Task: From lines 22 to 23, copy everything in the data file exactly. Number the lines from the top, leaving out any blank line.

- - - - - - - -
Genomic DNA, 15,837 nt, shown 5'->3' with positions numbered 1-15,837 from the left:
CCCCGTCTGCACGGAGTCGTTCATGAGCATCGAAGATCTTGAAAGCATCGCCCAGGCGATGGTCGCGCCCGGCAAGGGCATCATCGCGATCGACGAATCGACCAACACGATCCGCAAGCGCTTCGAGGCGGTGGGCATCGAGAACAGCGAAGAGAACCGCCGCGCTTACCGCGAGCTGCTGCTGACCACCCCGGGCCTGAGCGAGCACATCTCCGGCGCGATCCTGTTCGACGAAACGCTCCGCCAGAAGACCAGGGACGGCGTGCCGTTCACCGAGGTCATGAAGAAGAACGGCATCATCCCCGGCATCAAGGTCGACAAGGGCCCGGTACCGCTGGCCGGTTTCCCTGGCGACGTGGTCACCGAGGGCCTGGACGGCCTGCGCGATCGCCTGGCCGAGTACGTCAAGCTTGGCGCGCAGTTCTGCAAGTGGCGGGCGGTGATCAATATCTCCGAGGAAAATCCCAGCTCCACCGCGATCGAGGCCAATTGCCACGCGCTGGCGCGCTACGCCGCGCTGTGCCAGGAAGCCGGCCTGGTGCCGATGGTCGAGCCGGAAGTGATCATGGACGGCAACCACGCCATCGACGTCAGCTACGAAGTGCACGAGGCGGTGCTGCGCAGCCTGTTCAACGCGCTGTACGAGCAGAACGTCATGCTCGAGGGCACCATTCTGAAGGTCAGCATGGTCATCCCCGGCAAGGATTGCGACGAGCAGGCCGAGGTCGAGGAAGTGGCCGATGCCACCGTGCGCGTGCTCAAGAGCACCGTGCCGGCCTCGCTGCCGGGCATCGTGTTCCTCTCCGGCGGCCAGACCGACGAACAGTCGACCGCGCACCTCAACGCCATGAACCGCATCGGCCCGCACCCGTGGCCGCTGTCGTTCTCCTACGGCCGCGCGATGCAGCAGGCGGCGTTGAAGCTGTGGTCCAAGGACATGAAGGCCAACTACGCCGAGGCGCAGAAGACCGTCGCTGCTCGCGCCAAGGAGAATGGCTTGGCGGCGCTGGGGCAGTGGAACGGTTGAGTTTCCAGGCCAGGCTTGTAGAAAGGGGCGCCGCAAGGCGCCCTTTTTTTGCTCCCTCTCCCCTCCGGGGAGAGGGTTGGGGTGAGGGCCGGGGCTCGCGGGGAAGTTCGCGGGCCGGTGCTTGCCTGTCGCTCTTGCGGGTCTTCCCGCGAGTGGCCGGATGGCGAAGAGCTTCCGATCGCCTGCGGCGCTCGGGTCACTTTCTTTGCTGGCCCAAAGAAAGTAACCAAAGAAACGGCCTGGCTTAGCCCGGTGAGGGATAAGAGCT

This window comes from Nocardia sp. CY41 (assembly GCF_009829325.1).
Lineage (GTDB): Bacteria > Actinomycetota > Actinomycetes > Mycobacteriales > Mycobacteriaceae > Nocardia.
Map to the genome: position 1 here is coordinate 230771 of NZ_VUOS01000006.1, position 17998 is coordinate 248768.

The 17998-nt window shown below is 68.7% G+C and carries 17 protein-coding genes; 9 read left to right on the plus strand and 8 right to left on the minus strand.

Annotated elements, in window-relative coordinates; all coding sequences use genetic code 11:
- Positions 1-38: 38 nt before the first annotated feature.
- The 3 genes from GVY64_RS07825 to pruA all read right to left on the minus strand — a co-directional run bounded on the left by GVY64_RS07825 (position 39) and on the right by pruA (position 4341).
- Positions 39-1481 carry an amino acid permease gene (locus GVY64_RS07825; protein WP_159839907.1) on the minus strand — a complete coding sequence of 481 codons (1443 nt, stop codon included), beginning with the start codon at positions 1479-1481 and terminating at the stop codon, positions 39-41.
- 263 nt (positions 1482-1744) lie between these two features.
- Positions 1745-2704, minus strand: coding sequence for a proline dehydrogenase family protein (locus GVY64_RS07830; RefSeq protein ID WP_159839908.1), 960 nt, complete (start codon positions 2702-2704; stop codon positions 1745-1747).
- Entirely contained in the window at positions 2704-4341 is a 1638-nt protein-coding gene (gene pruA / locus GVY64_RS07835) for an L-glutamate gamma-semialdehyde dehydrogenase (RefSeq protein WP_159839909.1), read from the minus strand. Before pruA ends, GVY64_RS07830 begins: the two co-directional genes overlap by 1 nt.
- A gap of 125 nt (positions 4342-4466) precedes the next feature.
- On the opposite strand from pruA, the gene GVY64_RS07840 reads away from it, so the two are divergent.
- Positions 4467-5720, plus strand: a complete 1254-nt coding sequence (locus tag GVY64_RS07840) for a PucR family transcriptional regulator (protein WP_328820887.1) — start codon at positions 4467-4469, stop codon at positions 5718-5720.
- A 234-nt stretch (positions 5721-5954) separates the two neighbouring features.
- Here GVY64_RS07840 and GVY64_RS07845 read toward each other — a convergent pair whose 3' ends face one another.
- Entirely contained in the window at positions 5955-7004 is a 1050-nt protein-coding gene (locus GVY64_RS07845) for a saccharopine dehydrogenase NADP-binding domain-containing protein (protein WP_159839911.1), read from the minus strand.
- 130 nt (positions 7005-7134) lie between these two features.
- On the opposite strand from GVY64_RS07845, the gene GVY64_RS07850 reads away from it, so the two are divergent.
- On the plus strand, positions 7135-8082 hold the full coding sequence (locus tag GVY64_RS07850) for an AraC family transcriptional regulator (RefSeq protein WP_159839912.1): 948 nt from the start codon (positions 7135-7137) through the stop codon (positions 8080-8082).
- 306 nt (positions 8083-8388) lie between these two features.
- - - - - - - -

- On the plus strand, positions 7135-8082 hold the full coding sequence (locus tag GVY64_RS07850) for an AraC family transcriptional regulator (RefSeq protein WP_159839912.1): 948 nt from the start codon (positions 7135-7137) through the stop codon (positions 8080-8082).
- 306 nt (positions 8083-8388) lie between these two features.